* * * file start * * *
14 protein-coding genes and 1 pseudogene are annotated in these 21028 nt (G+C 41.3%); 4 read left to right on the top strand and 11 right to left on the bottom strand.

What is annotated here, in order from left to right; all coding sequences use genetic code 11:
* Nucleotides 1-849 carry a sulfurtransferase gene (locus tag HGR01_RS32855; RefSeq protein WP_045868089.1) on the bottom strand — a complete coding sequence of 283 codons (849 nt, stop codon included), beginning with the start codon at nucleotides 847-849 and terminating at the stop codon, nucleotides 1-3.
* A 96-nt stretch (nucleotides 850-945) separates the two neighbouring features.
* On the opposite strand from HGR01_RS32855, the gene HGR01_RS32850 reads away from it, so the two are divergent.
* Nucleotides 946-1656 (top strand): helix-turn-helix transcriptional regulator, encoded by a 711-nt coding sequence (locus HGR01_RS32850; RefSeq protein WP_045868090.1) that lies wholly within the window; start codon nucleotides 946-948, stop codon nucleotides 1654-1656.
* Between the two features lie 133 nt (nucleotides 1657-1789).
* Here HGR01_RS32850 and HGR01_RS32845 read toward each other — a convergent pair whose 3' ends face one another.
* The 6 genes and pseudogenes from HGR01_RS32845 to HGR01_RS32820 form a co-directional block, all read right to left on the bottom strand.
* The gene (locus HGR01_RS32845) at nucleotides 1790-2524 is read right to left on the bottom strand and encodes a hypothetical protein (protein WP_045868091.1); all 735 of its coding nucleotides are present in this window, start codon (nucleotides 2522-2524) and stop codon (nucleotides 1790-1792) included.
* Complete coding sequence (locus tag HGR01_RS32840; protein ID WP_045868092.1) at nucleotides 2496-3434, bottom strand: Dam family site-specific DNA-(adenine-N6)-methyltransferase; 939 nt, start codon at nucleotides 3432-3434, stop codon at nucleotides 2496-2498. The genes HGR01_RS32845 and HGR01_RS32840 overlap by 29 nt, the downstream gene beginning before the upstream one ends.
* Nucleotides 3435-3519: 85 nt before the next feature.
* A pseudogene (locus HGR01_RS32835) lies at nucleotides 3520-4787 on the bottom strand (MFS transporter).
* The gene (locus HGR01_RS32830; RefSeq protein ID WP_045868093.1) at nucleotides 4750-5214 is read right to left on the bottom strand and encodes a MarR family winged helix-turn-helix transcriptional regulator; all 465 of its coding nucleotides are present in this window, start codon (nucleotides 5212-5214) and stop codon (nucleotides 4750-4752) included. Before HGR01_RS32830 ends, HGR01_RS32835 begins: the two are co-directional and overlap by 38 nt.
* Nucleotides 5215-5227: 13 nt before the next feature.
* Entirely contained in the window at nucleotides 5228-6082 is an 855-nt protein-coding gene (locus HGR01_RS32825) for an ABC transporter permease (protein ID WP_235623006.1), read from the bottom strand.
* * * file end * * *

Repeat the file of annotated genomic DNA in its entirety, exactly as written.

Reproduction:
14 protein-coding genes and 1 pseudogene are annotated in these 21028 nt (G+C 41.3%); 4 read left to right on the top strand and 11 right to left on the bottom strand.

What is annotated here, in order from left to right; all coding sequences use genetic code 11:
* Nucleotides 1-849 carry a sulfurtransferase gene (locus tag HGR01_RS32855; RefSeq protein WP_045868089.1) on the bottom strand — a complete coding sequence of 283 codons (849 nt, stop codon included), beginning with the start codon at nucleotides 847-849 and terminating at the stop codon, nucleotides 1-3.
* A 96-nt stretch (nucleotides 850-945) separates the two neighbouring features.
* On the opposite strand from HGR01_RS32855, the gene HGR01_RS32850 reads away from it, so the two are divergent.
* Nucleotides 946-1656 (top strand): helix-turn-helix transcriptional regulator, encoded by a 711-nt coding sequence (locus HGR01_RS32850; RefSeq protein WP_045868090.1) that lies wholly within the window; start codon nucleotides 946-948, stop codon nucleotides 1654-1656.
* Between the two features lie 133 nt (nucleotides 1657-1789).
* Here HGR01_RS32850 and HGR01_RS32845 read toward each other — a convergent pair whose 3' ends face one another.
* The 6 genes and pseudogenes from HGR01_RS32845 to HGR01_RS32820 form a co-directional block, all read right to left on the bottom strand.
* The gene (locus HGR01_RS32845) at nucleotides 1790-2524 is read right to left on the bottom strand and encodes a hypothetical protein (protein WP_045868091.1); all 735 of its coding nucleotides are present in this window, start codon (nucleotides 2522-2524) and stop codon (nucleotides 1790-1792) included.
* Complete coding sequence (locus tag HGR01_RS32840; protein ID WP_045868092.1) at nucleotides 2496-3434, bottom strand: Dam family site-specific DNA-(adenine-N6)-methyltransferase; 939 nt, start codon at nucleotides 3432-3434, stop codon at nucleotides 2496-2498. The genes HGR01_RS32845 and HGR01_RS32840 overlap by 29 nt, the downstream gene beginning before the upstream one ends.
* Nucleotides 3435-3519: 85 nt before the next feature.
* A pseudogene (locus HGR01_RS32835) lies at nucleotides 3520-4787 on the bottom strand (MFS transporter).
* The gene (locus HGR01_RS32830; RefSeq protein ID WP_045868093.1) at nucleotides 4750-5214 is read right to left on the bottom strand and encodes a MarR family winged helix-turn-helix transcriptional regulator; all 465 of its coding nucleotides are present in this window, start codon (nucleotides 5212-5214) and stop codon (nucleotides 4750-4752) included. Before HGR01_RS32830 ends, HGR01_RS32835 begins: the two are co-directional and overlap by 38 nt.
* Nucleotides 5215-5227: 13 nt before the next feature.
* Entirely contained in the window at nucleotides 5228-6082 is an 855-nt protein-coding gene (locus HGR01_RS32825) for an ABC transporter permease (protein ID WP_235623006.1), read from the bottom strand.